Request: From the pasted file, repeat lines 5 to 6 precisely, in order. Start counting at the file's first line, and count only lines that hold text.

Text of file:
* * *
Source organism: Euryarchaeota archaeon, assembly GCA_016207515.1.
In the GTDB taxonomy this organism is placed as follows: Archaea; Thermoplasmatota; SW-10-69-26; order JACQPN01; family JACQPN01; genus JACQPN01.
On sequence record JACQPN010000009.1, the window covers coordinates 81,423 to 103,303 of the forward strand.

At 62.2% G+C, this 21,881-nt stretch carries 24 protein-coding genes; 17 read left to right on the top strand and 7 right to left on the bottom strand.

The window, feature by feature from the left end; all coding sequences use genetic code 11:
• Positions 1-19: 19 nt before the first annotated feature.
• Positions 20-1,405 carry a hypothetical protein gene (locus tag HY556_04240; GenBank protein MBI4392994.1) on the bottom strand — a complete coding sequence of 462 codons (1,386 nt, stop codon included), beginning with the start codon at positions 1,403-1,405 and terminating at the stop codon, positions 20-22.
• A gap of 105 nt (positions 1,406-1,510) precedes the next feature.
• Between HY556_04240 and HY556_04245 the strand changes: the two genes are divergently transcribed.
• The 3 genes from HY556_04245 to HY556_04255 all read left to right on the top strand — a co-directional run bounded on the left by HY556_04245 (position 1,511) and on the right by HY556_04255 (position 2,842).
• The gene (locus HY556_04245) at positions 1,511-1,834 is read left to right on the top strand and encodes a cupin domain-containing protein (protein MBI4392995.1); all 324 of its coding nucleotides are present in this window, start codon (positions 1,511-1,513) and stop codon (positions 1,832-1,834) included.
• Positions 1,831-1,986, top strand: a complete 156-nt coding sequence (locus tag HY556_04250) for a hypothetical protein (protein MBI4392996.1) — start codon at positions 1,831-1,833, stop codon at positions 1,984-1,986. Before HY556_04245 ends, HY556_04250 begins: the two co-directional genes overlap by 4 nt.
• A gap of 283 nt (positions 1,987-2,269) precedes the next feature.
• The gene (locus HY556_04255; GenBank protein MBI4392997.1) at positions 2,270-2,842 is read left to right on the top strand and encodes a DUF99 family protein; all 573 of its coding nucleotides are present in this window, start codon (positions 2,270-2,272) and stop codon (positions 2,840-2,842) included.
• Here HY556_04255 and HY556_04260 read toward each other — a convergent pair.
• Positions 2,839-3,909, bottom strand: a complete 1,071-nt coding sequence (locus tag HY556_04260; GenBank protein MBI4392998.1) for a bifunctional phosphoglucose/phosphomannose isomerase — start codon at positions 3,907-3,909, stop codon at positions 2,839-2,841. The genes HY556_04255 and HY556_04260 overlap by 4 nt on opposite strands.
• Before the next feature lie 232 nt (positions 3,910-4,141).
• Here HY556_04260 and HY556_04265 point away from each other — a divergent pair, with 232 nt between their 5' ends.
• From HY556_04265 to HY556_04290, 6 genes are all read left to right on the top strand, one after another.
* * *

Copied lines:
The window, feature by feature from the left end; all coding sequences use genetic code 11:
• Positions 1-19: 19 nt before the first annotated feature.